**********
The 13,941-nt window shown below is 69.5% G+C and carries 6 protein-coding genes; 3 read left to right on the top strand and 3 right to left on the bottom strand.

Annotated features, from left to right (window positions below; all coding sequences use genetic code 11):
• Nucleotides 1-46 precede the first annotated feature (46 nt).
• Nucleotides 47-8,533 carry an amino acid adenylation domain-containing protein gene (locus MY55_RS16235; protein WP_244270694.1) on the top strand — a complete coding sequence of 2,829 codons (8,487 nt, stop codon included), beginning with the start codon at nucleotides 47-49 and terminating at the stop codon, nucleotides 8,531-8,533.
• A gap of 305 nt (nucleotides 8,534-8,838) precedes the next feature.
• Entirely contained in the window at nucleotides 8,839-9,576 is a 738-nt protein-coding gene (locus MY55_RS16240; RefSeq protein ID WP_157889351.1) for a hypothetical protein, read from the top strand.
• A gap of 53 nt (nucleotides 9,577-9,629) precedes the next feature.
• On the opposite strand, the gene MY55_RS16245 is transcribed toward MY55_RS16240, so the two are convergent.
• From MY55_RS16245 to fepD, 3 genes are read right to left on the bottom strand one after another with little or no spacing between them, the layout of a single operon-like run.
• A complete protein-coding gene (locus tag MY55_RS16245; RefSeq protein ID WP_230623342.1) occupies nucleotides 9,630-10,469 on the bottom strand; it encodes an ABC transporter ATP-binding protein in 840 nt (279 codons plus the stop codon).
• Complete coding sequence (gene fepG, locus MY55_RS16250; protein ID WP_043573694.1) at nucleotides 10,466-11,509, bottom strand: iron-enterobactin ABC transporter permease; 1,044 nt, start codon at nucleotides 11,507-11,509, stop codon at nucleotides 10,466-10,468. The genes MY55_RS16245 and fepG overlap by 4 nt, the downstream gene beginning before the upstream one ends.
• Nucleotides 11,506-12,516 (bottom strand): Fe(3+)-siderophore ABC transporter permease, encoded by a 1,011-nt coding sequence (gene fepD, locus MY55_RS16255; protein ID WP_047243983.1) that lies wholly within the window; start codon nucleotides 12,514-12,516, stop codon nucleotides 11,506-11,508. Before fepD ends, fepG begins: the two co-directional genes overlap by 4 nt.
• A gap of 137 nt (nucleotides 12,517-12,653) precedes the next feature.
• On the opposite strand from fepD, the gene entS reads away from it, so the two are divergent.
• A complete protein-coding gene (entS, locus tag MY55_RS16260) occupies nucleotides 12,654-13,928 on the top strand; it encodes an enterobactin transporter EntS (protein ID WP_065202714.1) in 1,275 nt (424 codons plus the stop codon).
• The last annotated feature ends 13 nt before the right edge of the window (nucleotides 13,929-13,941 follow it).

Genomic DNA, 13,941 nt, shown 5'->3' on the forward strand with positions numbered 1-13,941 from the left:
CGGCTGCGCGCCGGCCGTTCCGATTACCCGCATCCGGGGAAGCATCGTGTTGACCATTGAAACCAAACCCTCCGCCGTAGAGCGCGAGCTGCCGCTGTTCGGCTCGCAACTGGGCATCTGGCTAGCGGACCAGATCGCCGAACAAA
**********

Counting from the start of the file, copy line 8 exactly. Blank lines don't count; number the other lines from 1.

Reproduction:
• On the opposite strand, the gene MY55_RS16245 is transcribed toward MY55_RS16240, so the two are convergent.